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Plant Mol Biol. 2004 Jul;55(5):663-77.

The homeobox genes ATHB12 and ATHB7 encode potential regulators of growth in response to water deficit in Arabidopsis.

Author information

1
Department of Physiological Botany, Evolutionary Biology Centre, University of Uppsala, Villavägen 6, SE-752 36 Uppsala, Sweden.

Abstract

The Arabidopsis thaliana homeodomain leucine-zipper gene ATHB7 , which is active specifically under water deficit conditions, is proposed to act as a negative regulator of growth (Soderman et al ., 1996, Plant J. 10: 375 381; Hjellstrom et al ., 2003, Plant Cell Environ 26: 1127 1136). In this report we demonstrate that the paralogous gene, ATHB12 , has a similar expression pattern and function. ATHB12 ,like ATHB7 ,was up-regulated during water deficit conditions, the up-regulation being dependent on abscisic acid (ABA) and on the activity of the Ser/Thr phosphatases ABI1 and ABI2. Plants that are mutant for ATHB12 , as a result of T-DNA insertions in the ATHB12 gene, showed a reduced sensitivity to ABA in root elongation assays, whereas transgenic Arabidopsis plants expressing ATHB12 and/or ATHB7 as driven by the CaMV 35S promoter were hypersensitive in this response compared to wild-type. High-level expression of either gene also resulted in a delay in inflorescence stem elongation growth and caused plants to develop rosette leaves with a more rounded shape, shorter petioles, and increased branching of the inflorescence stem. Transgenic Arabidopsis plants expressing the reporter gene uidA under the control of the ATHB12 promoter showed marker gene activity in axillary shoot primordia, lateral root primordia, inflorescence stems and in flower organs. Treatment of plants with ABA or water deficit conditions caused the activity of ATHB12 to increase in the inflorescence stem, the flower organs and the leaves, and to expand into the vasculature of roots and the differentiation/elongation zone of root tips. Taken together, these results indicate that ATHB12 and ATHB7 act to mediate a growth response to water deficit by similar mechanisms.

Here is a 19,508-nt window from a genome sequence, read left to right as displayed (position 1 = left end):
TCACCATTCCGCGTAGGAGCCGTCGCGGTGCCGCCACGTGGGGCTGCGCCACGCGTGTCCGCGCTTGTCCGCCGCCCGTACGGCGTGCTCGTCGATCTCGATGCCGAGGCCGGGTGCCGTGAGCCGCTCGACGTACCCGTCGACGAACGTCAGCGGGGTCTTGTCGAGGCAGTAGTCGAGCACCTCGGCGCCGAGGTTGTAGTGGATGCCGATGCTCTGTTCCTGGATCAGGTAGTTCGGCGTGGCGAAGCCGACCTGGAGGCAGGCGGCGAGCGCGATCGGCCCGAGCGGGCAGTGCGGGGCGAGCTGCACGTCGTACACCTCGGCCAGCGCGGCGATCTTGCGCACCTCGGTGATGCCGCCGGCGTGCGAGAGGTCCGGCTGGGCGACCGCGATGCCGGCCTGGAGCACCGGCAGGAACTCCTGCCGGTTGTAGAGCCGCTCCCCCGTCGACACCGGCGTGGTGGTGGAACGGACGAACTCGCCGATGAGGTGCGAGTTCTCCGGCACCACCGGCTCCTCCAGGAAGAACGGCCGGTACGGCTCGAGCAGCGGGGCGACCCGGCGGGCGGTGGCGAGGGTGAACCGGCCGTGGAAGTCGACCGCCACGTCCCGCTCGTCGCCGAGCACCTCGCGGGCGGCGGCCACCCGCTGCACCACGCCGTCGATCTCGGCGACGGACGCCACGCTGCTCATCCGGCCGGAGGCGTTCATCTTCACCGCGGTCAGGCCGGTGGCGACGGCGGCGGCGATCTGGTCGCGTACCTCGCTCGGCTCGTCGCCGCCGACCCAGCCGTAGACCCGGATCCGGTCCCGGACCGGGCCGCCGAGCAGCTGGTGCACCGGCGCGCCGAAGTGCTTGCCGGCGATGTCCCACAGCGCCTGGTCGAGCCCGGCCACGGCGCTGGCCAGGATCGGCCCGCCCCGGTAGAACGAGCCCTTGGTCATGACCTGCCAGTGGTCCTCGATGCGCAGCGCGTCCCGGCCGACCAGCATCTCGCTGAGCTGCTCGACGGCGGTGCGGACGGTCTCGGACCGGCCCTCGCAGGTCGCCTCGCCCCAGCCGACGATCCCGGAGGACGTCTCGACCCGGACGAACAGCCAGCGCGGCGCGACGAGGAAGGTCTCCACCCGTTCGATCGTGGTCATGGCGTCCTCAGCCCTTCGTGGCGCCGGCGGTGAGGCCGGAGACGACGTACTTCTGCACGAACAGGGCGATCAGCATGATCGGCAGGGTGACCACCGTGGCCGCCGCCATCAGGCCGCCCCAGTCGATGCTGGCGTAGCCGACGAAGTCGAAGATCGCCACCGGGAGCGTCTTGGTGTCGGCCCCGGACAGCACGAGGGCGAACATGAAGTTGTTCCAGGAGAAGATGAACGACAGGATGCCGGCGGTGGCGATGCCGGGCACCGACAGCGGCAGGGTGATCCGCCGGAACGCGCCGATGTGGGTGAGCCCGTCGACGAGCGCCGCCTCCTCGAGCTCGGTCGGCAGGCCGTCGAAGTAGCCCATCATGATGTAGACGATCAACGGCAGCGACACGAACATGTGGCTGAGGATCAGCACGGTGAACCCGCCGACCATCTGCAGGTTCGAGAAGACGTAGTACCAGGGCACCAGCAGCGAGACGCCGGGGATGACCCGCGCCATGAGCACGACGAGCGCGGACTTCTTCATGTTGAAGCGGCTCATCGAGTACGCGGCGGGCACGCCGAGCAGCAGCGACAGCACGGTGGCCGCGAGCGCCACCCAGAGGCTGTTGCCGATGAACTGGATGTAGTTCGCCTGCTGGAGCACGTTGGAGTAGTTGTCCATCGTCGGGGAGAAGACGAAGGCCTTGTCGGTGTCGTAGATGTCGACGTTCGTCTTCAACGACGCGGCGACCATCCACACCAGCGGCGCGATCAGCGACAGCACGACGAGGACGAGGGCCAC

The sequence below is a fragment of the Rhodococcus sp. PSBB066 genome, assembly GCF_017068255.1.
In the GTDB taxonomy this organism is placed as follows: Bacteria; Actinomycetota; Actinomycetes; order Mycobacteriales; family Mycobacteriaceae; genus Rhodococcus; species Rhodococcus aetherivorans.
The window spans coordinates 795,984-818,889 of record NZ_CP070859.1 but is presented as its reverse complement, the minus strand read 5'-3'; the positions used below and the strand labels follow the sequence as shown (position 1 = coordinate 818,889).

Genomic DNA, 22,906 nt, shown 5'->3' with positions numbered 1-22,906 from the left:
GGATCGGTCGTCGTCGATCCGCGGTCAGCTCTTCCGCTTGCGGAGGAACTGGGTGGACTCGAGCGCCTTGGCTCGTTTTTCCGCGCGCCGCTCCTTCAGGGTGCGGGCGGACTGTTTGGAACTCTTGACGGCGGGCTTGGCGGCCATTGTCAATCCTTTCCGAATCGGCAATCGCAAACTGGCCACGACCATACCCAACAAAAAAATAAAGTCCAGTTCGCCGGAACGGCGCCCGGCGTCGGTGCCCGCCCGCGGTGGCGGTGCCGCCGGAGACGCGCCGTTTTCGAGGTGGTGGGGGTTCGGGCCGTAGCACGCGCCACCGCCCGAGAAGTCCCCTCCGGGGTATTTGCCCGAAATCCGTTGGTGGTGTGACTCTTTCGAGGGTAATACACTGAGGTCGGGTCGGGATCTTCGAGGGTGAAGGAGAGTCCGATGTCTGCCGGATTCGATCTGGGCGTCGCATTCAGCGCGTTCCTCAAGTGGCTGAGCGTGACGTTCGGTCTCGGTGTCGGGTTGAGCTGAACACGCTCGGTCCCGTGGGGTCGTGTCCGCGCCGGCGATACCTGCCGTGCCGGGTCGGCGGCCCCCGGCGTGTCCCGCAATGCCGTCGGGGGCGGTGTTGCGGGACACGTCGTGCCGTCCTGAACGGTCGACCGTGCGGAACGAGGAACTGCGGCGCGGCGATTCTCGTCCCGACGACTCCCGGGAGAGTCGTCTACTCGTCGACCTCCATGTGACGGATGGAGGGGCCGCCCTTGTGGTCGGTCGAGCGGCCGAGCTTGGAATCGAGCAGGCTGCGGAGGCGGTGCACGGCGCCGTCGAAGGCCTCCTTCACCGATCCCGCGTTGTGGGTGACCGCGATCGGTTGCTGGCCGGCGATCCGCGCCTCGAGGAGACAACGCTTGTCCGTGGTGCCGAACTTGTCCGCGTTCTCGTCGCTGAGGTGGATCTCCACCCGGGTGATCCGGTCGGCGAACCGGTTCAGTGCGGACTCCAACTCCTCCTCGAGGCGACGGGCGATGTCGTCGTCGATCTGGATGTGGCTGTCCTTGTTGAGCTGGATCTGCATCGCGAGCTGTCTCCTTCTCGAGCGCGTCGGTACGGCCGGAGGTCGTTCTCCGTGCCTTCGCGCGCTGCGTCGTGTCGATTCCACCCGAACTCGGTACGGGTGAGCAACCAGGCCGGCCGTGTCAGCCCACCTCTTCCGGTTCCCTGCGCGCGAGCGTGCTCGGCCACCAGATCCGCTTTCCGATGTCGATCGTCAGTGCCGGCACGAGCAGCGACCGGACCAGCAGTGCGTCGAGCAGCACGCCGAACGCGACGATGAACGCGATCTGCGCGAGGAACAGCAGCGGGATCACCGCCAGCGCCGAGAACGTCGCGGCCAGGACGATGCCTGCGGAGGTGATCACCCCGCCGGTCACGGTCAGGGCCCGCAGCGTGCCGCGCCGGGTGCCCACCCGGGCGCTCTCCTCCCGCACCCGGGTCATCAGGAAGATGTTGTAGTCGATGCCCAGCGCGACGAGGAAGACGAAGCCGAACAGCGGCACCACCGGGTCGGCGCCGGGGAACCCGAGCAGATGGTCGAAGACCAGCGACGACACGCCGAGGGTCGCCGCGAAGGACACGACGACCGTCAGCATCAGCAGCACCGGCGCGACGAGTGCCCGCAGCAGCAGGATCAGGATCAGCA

PMID:
15604708
DOI:
10.1007/s11103-004-1581-4
[Indexed for MEDLINE]

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